was the first town built by a railroad company in Kentucky, established
by the Lexington and Ohio Railroad, whose goal was to connect
Lexington, Kentucky to the Ohio River, bypassing Louisville. The
L&O were building a line between Frankfort, Kentucky and Lexington,
starting in 1831, with the first train arriving at the "midway" point in
1833, on a farm owned by John Francisco. On January 31, 1835, the
L&O bought the farm from Francisco for $6,491.25, and had their
civil engineer, R. C. Hewitt, plat out the town. It was named Midway due
to being equally distant from Frankfort and Lexington. Many of the
town's streets were named for individuals that worked for the L&O.
The state of Kentucky incorporated the town in 1846.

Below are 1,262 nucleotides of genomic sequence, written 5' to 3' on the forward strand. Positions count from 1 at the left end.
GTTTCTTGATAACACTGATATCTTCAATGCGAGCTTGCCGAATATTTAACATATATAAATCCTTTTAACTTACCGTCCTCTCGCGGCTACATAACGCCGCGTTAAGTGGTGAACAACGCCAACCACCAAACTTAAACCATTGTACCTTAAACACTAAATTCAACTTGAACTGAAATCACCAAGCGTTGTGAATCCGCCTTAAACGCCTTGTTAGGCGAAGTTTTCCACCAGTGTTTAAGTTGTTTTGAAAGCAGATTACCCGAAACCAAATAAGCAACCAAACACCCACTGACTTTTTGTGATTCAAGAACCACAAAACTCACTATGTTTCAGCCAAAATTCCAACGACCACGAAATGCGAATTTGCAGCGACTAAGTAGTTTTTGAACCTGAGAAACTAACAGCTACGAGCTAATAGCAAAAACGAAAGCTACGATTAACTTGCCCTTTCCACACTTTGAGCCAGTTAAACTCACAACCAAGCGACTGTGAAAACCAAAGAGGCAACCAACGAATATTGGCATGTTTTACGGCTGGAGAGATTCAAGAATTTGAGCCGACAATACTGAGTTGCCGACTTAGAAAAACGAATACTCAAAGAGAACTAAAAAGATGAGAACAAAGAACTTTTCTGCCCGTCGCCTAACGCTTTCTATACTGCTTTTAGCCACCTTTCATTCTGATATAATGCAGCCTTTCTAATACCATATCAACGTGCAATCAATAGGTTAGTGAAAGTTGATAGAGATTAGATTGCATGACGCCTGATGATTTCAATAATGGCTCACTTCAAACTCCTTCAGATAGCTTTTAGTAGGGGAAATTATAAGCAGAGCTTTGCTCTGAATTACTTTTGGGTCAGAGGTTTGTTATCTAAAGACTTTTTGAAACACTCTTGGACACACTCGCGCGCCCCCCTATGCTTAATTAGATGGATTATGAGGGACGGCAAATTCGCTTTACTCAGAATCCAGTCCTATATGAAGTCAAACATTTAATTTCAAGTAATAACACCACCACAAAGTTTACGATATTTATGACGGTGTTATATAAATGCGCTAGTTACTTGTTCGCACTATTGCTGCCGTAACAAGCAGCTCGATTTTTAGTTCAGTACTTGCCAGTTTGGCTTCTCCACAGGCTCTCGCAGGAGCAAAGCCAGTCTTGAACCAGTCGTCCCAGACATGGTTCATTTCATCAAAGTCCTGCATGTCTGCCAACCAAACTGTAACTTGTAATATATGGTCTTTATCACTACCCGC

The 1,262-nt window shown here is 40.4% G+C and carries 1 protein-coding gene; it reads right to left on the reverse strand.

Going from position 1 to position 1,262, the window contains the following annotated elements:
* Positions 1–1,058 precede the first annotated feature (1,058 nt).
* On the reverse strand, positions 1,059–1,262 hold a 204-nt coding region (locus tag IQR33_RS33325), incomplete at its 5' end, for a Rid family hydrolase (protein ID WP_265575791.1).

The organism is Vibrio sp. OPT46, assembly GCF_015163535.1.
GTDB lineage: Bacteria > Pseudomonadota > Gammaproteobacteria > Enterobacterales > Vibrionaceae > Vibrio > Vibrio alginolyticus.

Although upgraded with newer technology, the path of the original railroad line through the town is still in use by the railroad, bisecting the business district.
On July 15, 1862, John Hunt Morgan stopped here to misdirect Union forces back to Frankfort, instead of pursuing him.
The Porterhouse steak was originated in Midway, at the still-standing Porter House
A museum is temporarily in a former saloon that now hosts a store for local merchandise, especially historical book regarding Kentucky.
The Second Christian Church is believed to be the oldest black congregation in Kentucky.